Olympic goals in mind for soccer physio

Olympic goals in mind for soccer physio

Olympic goals in mind for soccer physio

Olympic goals in mind for soccer physio

As the world holds its breath to see if the 2021 Olympic Games in Tokyo will take place this month, physiotherapist Dr Matt Whalan is preparing to achieve his dream of working with an Australian team at the Games. Here Matt speaks with InMotion about what it takes to achieve this in a post-pandemic world.

Dr Matt Whalan, APAM, is a physiotherapist with many hats—practising clinician, researcher, and Player Availability and Perform+ Coordinator with Football Australia.

Matt is also a physiotherapist within Football Australia’s National Teams Medical Unit.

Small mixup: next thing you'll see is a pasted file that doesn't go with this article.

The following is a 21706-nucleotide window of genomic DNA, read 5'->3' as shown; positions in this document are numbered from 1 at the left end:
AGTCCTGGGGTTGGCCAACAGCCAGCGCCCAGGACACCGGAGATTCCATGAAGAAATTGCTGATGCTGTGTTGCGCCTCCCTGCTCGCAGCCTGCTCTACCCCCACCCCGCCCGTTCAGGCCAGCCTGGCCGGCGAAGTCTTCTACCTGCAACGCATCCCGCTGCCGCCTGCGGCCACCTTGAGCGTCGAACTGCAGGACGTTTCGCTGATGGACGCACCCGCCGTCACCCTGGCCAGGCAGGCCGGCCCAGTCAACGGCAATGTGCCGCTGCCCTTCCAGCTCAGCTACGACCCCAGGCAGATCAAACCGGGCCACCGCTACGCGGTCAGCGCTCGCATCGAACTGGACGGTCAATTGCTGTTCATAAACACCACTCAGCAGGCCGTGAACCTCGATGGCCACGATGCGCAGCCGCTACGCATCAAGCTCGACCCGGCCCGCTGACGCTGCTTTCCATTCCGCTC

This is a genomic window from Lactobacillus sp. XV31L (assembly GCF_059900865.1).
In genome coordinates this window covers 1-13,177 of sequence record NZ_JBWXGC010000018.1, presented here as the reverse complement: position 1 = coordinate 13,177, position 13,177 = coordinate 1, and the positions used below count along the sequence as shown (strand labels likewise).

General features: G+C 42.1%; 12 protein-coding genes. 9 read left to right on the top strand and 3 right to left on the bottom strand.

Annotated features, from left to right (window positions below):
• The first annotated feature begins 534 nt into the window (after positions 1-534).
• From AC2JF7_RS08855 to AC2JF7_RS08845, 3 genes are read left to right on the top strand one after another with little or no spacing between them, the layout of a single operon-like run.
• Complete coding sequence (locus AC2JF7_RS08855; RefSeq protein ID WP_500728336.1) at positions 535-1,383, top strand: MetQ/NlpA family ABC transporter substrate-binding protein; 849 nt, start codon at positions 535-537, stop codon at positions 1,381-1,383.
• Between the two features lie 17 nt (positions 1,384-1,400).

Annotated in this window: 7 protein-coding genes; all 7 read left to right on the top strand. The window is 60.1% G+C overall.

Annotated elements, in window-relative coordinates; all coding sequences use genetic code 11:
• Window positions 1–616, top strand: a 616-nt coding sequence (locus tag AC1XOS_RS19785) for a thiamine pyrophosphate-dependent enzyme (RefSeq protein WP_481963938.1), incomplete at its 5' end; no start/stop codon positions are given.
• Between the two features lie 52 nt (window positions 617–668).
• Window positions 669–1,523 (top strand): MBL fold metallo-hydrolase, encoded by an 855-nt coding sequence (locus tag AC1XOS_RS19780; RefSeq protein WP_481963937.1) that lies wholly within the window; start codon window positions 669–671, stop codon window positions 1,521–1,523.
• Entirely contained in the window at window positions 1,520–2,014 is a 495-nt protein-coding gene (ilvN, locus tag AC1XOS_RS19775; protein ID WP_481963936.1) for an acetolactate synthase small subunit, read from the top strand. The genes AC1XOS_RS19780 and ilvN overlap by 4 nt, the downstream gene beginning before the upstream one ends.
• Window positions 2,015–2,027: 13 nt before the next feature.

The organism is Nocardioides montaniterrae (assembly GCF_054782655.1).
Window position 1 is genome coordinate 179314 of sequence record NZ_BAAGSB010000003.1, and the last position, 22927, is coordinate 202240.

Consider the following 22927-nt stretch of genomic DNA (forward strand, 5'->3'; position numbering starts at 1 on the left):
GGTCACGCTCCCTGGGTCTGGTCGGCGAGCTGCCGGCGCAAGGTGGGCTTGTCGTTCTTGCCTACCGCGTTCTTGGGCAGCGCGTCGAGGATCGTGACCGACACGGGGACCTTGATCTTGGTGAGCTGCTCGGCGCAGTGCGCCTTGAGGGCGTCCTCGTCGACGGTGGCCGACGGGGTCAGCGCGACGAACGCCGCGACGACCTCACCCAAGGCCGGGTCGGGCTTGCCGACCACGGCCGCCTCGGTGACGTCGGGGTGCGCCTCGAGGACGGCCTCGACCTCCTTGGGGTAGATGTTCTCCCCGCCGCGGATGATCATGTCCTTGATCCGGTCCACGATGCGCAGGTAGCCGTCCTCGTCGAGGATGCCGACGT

In June, he was with the Socceroos in the Middle East as the team successfully won all eight of its games to progress to the third round of World Cup qualifying in the lead up to the FIFA World Cup in Qatar next year.

Matt was one of three physiotherapists within the team; and considers his work with Football Australia and the World Cup campaigns a career highlight (obtaining a PhD and helping develop a ‘sustainable’ clinical practice rounds out a career trifecta).

In July, Matt is expecting to be in Tokyo for his first Olympic Games, supporting Australia’s Olyroos as the elite team returns to the major international event for the first time in 13 years.

While debate continues about whether the Tokyo Olympics should proceed in a COVID-19 world, Matt remains excited to have been chosen for the sport’s medical team.

‘There’s a number of weeks between now (mid-June) and the Games starting in July (23), and the world could change again, as to it going ahead. From my perspective, I can only look at the opportunity.